The myths, legends, and fairytales of all parts of the world are full of such stories of amazing creatures and the heroes that battled them. The hero-monster encounter was often part of an "impossible task" set by the hero's enemies in order to defeat him, or by his prospective bride in order to test his worth. Frequently, as with Herakles, the hero had to bring back the hide of the animal, which retained some of the creature's legendary powers and gave the hero even more strength.

Two such magical garments have appeared in manga (and through manga, anime)--and if readers know of more examples, I'd love to hear about them--the chanchanko vest worn by Kitaro in GeGeGe no KitarĊ and the kimono or robe worn by the title character in InuYasha.

 

GeGeGe no KitarĊ

KitarĊ is the last member of the yokai Ghost tribe, and he wears a black and yellow chanchanko vest woven from the hair of his ancestors. This is no hair shirt (an itchy, chafing undergarment worn as penance by followers of various religious and philosophical traditions), but a powerful artifact in the form of a garment.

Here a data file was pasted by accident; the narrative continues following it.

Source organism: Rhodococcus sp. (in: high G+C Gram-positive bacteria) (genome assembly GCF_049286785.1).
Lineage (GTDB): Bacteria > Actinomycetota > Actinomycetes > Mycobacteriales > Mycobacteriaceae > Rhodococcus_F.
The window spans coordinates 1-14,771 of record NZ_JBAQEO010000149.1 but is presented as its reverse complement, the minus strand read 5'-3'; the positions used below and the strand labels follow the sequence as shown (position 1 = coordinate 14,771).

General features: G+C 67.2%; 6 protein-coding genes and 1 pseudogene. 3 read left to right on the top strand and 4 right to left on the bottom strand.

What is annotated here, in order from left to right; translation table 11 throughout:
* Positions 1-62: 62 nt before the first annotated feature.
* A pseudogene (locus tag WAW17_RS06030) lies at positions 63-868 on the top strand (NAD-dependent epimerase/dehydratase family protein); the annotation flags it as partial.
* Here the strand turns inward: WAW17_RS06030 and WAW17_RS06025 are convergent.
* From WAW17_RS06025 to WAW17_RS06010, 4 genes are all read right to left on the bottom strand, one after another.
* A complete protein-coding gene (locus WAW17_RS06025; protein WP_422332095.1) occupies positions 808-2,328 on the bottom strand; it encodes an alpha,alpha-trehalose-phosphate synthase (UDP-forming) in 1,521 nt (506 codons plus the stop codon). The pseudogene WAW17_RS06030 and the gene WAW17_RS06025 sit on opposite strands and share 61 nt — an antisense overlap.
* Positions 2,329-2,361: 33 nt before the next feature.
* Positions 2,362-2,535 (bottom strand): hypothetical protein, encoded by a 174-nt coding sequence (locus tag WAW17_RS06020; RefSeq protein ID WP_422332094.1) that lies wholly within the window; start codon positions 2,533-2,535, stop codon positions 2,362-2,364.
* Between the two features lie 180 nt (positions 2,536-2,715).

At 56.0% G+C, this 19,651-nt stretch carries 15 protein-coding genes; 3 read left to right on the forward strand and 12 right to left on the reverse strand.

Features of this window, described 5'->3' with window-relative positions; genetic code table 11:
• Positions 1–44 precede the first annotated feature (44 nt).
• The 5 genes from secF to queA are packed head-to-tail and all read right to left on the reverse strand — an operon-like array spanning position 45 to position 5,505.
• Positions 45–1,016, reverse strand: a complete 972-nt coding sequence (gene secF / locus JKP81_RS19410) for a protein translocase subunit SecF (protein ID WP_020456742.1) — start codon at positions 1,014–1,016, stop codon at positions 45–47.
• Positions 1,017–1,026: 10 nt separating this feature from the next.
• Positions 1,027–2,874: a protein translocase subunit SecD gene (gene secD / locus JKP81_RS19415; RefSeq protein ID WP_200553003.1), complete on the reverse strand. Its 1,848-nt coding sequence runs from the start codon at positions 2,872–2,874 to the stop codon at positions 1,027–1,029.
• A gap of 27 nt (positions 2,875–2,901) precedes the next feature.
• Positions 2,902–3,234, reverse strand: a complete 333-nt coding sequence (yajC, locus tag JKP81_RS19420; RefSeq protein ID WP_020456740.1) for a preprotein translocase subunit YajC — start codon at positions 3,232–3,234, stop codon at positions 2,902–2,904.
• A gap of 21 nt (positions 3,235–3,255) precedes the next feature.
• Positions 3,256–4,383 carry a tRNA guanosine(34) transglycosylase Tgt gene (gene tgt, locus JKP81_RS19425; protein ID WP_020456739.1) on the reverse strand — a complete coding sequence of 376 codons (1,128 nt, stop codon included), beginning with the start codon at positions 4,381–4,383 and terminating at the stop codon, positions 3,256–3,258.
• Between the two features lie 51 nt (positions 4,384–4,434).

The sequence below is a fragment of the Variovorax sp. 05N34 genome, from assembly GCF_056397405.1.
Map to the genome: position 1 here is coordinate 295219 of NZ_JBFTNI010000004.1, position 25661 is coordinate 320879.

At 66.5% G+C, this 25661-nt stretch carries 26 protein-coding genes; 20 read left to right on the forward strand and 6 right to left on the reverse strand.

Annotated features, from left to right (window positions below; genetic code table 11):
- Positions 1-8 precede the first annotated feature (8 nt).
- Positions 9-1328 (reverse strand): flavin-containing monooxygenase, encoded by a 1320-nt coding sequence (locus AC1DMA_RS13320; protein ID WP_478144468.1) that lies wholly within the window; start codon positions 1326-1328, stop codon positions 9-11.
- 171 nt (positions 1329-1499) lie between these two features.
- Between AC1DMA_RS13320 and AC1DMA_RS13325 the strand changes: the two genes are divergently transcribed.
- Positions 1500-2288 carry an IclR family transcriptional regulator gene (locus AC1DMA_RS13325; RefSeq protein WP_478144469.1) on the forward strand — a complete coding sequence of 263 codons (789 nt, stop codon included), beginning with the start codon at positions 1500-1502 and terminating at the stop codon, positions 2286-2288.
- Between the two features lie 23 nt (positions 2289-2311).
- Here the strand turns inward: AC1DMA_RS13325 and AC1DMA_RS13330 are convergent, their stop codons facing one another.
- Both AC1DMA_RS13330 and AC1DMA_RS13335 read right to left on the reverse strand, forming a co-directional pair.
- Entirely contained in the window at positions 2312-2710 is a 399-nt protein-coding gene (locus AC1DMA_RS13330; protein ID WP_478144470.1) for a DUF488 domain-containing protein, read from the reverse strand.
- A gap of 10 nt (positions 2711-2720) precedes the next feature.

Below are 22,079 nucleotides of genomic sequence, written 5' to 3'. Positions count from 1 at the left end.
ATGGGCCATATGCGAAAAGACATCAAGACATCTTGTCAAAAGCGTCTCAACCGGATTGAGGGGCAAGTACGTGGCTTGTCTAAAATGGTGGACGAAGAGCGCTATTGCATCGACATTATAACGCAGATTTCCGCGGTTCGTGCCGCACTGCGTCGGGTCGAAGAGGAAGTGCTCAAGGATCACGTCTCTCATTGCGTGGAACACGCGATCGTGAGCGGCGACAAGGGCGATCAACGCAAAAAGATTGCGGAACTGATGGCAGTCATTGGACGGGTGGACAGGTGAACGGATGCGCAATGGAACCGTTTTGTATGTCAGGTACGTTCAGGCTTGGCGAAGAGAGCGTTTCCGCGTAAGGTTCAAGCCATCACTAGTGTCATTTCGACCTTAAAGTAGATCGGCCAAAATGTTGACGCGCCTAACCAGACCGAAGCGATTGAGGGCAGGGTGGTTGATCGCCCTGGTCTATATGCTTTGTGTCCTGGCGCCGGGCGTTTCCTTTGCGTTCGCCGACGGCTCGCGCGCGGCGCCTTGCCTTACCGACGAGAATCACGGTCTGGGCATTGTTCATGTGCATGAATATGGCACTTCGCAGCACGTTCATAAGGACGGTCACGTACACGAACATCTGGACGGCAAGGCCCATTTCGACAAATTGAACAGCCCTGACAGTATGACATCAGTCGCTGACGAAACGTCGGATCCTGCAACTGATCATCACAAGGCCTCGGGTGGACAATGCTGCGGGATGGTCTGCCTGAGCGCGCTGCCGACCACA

A chanchanko is a kind of vest or jacket lined with down or other fibres usually worn by the very old or the very young in Japan. Traditionally, when a man turns sixty he is considered to have reached old age (many years ago when people's lives were shorter, the age was even younger than sixty), and he is given a red chanchanko that symbolizes a return to childhood--the red color represents warmth--and is supposed to ward off evil and bad luck. Essentially, you might say, a chanchanko is a protective garment, whether it's protecting from the cold or from harmful forces.

KitarĊ's chanchanko is also protective, and it even turns red when used. Its power presumably derives from the yokai who donated the hair for its weaving and it protects the wearer from danger--it can even help a friend or hinder an enemy when KitarĊ isn't around to control it.

 

InuYasha